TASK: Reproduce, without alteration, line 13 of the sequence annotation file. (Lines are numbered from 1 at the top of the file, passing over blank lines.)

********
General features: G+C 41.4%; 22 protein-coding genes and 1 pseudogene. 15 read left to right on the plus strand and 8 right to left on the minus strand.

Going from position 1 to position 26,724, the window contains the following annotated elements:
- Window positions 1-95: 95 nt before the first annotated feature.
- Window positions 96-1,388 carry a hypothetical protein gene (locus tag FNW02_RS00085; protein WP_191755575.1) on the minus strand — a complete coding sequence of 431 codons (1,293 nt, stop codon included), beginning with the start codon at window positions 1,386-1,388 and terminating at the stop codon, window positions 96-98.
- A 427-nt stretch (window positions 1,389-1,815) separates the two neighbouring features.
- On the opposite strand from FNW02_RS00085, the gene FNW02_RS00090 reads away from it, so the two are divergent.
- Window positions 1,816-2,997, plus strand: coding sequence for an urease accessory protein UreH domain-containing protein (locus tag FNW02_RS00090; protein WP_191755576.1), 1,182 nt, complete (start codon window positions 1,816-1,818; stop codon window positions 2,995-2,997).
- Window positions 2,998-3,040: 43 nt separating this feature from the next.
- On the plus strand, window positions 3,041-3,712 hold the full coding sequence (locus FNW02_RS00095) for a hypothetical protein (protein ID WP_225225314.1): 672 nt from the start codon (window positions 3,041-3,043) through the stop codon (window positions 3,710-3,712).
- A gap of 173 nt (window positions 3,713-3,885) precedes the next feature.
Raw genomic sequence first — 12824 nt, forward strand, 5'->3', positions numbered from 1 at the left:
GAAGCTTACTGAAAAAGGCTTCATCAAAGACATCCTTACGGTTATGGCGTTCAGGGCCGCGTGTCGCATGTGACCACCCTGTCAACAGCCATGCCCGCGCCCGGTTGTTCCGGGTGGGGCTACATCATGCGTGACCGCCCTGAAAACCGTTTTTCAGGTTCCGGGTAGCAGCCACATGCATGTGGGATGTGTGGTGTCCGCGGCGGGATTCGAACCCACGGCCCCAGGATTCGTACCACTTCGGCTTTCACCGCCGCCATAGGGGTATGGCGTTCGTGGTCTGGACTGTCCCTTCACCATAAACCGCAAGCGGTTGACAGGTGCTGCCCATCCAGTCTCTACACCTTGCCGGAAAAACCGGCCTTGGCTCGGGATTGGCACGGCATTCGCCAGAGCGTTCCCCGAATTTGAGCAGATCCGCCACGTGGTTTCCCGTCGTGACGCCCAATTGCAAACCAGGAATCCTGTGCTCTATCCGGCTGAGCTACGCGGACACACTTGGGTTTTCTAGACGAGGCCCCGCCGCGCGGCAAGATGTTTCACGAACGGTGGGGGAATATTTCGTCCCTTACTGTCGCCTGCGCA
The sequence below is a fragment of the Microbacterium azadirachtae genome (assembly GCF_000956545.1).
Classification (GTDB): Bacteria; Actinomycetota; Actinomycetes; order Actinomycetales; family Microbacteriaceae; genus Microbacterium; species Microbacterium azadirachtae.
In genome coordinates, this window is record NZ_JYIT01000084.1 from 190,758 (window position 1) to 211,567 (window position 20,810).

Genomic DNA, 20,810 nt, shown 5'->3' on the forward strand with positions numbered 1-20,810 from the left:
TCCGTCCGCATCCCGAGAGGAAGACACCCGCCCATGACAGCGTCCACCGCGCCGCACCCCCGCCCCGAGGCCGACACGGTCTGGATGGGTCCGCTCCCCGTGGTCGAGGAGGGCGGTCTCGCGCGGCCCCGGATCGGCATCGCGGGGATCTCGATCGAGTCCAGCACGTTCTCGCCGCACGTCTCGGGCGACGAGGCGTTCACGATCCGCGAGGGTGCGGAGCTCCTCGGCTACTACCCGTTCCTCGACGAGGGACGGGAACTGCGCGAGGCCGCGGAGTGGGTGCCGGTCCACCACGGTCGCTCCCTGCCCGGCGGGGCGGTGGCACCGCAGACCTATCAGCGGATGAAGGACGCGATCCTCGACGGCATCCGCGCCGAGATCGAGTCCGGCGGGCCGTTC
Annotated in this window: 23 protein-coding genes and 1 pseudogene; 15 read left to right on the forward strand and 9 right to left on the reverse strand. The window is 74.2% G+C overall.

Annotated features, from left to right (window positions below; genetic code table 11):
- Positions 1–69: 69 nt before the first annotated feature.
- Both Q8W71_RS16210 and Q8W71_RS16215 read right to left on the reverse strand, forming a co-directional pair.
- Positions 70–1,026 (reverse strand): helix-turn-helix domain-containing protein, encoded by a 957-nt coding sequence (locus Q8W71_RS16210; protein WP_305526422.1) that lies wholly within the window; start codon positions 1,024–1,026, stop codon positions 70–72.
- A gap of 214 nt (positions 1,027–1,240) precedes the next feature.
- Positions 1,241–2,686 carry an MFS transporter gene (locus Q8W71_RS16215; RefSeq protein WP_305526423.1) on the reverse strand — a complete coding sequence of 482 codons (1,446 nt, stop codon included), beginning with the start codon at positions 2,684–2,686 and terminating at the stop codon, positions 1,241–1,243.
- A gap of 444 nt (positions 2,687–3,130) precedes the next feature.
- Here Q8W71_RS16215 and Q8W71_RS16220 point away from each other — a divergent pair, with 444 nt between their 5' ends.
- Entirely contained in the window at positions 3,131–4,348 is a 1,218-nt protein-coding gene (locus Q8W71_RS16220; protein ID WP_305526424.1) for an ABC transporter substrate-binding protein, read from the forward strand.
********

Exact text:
The sequence below is a fragment of the Microbacterium azadirachtae genome (assembly GCF_000956545.1).